Electrical product safety

Learn how to help reduce your risk of injury at home by safely using electrical products.

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About electrical product safety

Electrical products can pose health or safety risks if used incorrectly.

Certification marks

Electrical products that plug into an electrical outlet must meet Canadian national safety standards and be certified by an accredited certification body.

Always check for certification marks, such as CSA, cUL or cETL, before purchasing electrical products that plug into an electrical outlet. These marks indicate that the products are assessed and conform to the required Canadian national safety standard.

Do not buy or use electrical products that plug into an electrical outlet without a certification mark.

For more information on certification marks, visit your provincial or territorial electrical safety authority.

Counterfeit electrical products can be dangerous. Some signs that a product may be counterfeit include:

  • poor quality
  • very inexpensive price
  • grammatical errors and unusual fonts on the:
    • product
    • labelling
    • packaging


Appliances with filters and screens, such as clothes dryers, need to be regularly checked and cleaned. Leftover lint in the screen and exhaust piping of clothes dryers can ignite in high temperatures and cause fires.

Furnaces, air conditioners and water heaters require periodic maintenance. Consumers should consult their product manuals and/or local authorized service company to setup a service schedule.

Never use gas powered electric generators in the home, including in the garage.


Make sure to use the charger that came with your laptop, mobile phone, vaping device, hoverboard or any other product that has a rechargeable battery. If you need to buy or replace a charger, make sure the voltage and current are compatible with your device.

Make sure you follow the charging instructions and do not place a charging product near combustible materials or on soft surfaces, such as a couch or bed. Soft surfaces can trap heat around the battery.

Make sure to use a charger that has one of the recognized Canadian certification marks, such as CSA, cUL or cETL. Chargers that do not meet the Canadian national safety standards may pose an electric shock, burn or fire hazard for consumers.

Learn more: precautions for charging your lithium-ion battery

Practices to avoid when using electrical products

To help keep your home safe when using electrical products:

  • Do not leave cooking appliances unattended
  • Do not place lamp shades too close to a heat source, including light bulbs
  • Do not place heat-producing electrical products (portable space heaters, irons, toasters, etc.) too close to combustible material
  • Always read the instruction manual for your electrical product to determine the acceptable distance between the product and combustible material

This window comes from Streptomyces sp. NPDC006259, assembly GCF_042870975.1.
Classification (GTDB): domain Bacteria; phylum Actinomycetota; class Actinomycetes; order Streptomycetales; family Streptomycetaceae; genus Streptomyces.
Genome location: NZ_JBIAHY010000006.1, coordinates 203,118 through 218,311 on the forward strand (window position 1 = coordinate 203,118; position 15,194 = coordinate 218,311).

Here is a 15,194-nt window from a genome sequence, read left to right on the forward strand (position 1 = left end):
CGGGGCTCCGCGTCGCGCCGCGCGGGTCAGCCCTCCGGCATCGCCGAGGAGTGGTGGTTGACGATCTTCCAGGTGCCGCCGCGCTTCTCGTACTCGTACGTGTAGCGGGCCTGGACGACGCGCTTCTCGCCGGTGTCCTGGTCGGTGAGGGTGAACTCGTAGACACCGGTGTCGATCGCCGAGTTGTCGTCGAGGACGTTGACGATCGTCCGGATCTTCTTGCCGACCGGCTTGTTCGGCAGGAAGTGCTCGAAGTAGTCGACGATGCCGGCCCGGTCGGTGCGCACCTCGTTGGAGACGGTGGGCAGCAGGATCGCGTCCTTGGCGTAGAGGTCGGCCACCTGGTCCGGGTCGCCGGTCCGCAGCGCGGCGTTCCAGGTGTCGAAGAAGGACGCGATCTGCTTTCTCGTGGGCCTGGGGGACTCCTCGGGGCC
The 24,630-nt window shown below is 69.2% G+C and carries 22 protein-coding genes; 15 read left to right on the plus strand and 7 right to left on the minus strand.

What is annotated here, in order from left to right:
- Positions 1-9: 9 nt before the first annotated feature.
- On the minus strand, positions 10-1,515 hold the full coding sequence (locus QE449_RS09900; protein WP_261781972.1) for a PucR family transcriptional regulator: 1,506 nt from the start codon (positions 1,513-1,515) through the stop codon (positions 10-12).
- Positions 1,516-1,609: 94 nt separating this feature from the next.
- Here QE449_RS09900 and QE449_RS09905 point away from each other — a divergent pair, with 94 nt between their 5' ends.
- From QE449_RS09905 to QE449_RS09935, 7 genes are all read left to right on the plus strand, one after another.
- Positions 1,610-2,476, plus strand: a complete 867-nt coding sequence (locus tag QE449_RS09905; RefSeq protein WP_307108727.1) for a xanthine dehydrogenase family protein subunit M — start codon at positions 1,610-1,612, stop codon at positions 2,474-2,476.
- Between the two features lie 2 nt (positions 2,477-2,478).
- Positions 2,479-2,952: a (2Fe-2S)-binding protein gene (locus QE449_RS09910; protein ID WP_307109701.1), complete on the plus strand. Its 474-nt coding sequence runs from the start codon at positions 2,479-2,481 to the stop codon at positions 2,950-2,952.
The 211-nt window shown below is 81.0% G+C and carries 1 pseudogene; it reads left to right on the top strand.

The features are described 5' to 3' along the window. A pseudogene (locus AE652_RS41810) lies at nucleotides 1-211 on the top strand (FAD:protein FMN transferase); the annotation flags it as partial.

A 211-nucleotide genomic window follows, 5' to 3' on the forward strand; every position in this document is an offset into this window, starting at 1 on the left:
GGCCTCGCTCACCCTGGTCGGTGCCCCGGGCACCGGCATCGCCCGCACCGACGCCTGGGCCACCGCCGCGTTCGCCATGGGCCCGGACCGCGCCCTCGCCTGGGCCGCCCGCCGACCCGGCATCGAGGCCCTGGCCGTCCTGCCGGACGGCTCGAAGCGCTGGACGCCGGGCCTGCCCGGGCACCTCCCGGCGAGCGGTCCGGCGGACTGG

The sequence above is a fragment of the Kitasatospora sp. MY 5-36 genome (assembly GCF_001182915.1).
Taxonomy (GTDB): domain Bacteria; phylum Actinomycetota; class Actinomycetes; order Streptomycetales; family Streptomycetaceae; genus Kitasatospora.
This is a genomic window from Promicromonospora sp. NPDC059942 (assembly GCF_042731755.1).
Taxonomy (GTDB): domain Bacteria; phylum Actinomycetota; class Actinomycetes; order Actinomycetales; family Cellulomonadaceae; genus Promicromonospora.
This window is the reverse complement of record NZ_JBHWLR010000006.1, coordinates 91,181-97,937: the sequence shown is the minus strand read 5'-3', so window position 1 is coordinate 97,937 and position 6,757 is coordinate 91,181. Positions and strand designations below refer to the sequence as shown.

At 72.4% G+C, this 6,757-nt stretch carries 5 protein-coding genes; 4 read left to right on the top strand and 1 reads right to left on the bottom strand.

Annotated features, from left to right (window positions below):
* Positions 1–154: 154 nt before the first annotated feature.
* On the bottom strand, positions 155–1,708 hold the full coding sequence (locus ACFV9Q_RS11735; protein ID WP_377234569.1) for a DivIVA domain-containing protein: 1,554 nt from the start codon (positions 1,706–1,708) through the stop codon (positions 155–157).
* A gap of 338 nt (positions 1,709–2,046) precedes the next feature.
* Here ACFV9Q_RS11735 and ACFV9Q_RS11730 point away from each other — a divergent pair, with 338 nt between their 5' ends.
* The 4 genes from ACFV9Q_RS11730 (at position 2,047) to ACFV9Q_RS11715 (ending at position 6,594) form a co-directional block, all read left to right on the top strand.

• Do not bring electronic devices to bed, especially when they’re being charged, including:
    • laptops
    • mobile phones
    • any other device containing lithium ion batteries
  • Do not leave heat-producing electrical products plugged in when not in use, including:
    • irons
    • kettles
    • toasters
    • hair dryers
    • portable space heaters

Power cords

Power cords can pose a home safety hazard if not used properly. Be sure to:

  • unroll cords completely before use to avoid overheating
  • keep cords a safe distance from heat and water sources
  • use the proper indoor and outdoor cords for electrical products
  • pull on the plug, not the cord, when disconnecting an electrical product
  • read the directions for your electrical product to see if it’s safe to use with an extension cord or power bar
    • check to see if the cord is rated for the electrical product(s) in use; the rating will indicate the power, voltage and current
    • the power cord should be able to safely supply electrical power in accordance with the product’s electrical needs. 
  • check the cords regularly on electrical products for fraying or damage that may pose an electric shock or fire hazard
    • discard or replace worn and/or distressed cords and plugs
  • keep cords for electrical appliances out of the reach of children - they can be hurt or burned if they pull an appliance cord and the product falls down on them
  • do not cover power cords

Extension cords should not be:

  • run through
    • walls
    • doors
    • ceilings
  • run under rugs
  • used to support heavy objects
  • used as fixed (permanent) wiring
  • permanently secured, such as stapled
  • run behind or on radiators, baseboards or anywhere else where they can melt.

Never break off the third prong of a plug, because this prong reduces the risk of electric shock.

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